Recipes to try by the bowlful

HEALTHY COMFORT FOOD: Anna Lisle has just released her new cookbook, Whole Food, Bowl Food.
HEALTHY COMFORT FOOD: Anna Lisle has just released her new cookbook, Whole Food, Bowl Food.

Author, foodie and former My Kitchen Rules contestant Anna Lisle has just released her latest cookbook, Whole Food, Bowl Food. All the recipes are gluten free, and many are sugar and dairy free, so it has plenty to offer the whole family. Now based in London, Anna shares her thoughts on her new book, eating well and more.

Q: Your first cookbook was named Bowl & Fork, and your new book is called Whole Food, Bowl Food. What is it about bowls that appeal to you?

A: To me, there's something quite comforting about eating a meal in a bowl.

The way you can happily nurse a bowl on your lap and scoop up just the right amount of each component of the dish - a slice of protein, a mound of leafy greens and a scrape of dressing.

I find eating out of a bowl practical because you can just pick it up and enjoy, wherever, whenever.

But it's also a relaxed way of cooking and eating.

There's no formal "plating up”, you just pile your ingredients together to create a gorgeous, tasty medley of textures and flavours.

Of course, I suggest to people to eat mindfully but you don't need to be sitting formally at a table to do


You can perch on a park bench during your lunch break or curl up on the couch after a busy day at work.

Q: What is a whole food diet?

A: Eating a whole food diet is simply to quit eating processed food.

This means we're left with real food; that is, ingredients in their most natural state.

Whole grains, full fat dairy, lean meats, seafood, nuts, seeds, fruits and vegetables.

Honest food, without hidden salts, sugar and additives.

In many ways, eating a whole food diet is a calling back to the kitchen.

You learn how to make things that you'd normally buy - like ricotta, mayonnaise, nut butters (like peanut, almond) and chicken stock - and once you taste your home-made versions of these, I promise, you'll find it difficult to reach for the store-bought variety again.

Anybody can try a whole food diet. I believe that this is what makes it is a popular way of eating.

Not only is it easy to start but, more importantly, it's easy to stick to.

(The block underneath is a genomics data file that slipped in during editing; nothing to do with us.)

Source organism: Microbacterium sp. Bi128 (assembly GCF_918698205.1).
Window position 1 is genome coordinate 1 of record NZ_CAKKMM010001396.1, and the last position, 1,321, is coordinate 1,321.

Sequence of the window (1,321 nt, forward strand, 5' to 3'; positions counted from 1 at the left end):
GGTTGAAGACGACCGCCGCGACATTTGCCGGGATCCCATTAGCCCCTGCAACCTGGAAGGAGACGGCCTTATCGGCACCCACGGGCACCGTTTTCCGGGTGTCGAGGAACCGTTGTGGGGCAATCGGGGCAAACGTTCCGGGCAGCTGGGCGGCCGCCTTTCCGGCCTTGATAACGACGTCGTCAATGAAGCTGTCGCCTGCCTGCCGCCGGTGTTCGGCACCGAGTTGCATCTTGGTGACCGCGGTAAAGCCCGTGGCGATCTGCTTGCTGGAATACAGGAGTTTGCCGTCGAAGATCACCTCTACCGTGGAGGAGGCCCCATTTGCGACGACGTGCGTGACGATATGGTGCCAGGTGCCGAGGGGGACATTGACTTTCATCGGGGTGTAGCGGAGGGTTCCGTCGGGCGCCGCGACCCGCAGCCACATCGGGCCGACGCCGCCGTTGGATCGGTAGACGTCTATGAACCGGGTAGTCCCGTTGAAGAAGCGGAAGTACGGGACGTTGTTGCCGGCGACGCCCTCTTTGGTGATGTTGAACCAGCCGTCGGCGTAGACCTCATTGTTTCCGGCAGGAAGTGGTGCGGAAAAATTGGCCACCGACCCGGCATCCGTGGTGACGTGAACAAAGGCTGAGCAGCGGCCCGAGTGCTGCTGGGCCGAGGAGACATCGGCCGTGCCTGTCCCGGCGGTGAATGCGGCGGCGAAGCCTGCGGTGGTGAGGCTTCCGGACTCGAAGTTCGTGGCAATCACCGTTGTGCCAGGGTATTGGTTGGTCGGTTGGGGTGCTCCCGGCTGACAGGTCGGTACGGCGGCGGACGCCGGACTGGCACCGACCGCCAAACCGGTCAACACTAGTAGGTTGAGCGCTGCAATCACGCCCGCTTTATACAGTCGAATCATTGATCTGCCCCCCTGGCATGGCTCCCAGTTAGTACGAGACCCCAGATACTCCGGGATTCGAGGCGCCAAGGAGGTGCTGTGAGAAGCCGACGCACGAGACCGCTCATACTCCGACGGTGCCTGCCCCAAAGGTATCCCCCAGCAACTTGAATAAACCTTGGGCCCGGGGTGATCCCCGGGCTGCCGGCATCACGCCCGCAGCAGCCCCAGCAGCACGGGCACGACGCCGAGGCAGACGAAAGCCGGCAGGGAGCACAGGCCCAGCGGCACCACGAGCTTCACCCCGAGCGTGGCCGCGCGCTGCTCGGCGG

It doesn't require any "special” or expensive ingredients; it is a back-to-basics approach to your health.

I personally find that eating unprocessed foods helps to avoid getting sucked into the quick-fix promises of fad diets, detoxes and cleanses.

I don't count kilojoules, I just focus on eating a diverse range of healthy ingredients and I find that inevitably leaves you satisfied.

It's easy to get caught up in buzz words like "super foods” and "clean eating” but at the end of the day, a diet rich in whole foods is just common sense.

Q: Out of the more than 100 recipes in the book, which is your favourite?

A: I always answer this question suggesting one recipe, then I add another and another...

Right now, the recipe that I'm loving is my Salmon San Choy Bao, it's so quick to make and is ridiculously tasty.

I also love, love, love my "summer in a bowl”, which is a simple salad of quinoa, mango and avocado, tossed with a handful of fresh herbs and generously drizzled with a delicious lemon and sesame dressing.

Speaking of that, I think I'll have that for dinner now.

Q: You're clearly passionate about food and cooking. First your role on My Kitchen Rules and now you're living in London working as a food writer. How are you finding life in London and what do you think of the food over there?

A: There are fantastic restaurants in London but, in terms of health food cafes and restaurants, poor old London is a bit behind.

You really have to do your research to find great health-conscious cafes.

It's certainly not like walking around Bondi or Surry Hills in Sydney or South Yarra in Melbourne where you have delicious, healthy cafes at every corner.

Q: Do you have a personal food philosophy and what inspired it?

A: My food philosophy is simple: eat real, whole foods. I have always been a health- conscious person however it was only until I was diagnosed with polycystic ovary syndrome that I really started to question my lifestyle choices.

Despite being told that there were many options, the possibility of not being able to have children was devastating.

It was after this that I began eating a whole food diet. I started ordering full fat milk coffee (no more soy lattes), eliminated gluten from my diet and quit refined sugar.

After just a few weeks, I stopped craving foods, started sleeping better and naturally cut back on my coffee intake.

For me, this was exactly what my body needed, however, I want to be clear, I don't believe in setting up guidelines for others.

I don't preach that everybody should follow this way of eating - it's important to find out what works for you. If a food makes you feel lousy, don't consume it.

Whether it's wheat, kale, dairy or holy water - listen to your body. There is no one single lifestyle that will suit everyone. I believe in an intuitive eating philosophy.

Q: And back to the bowls ... Do you have a favourite bowl you like to eat from, and why is it your favourite?

A: Ooh! Tough question. I have so many favourites but, at the moment, I am obsessed with my pastel pink and blue Mud Australia bowls.

As we head into winter in London, I'm loving big leafy salads with roasted vegetables and my Mud bowls are the perfect shape.

Published by New Holland Publishers and available online at

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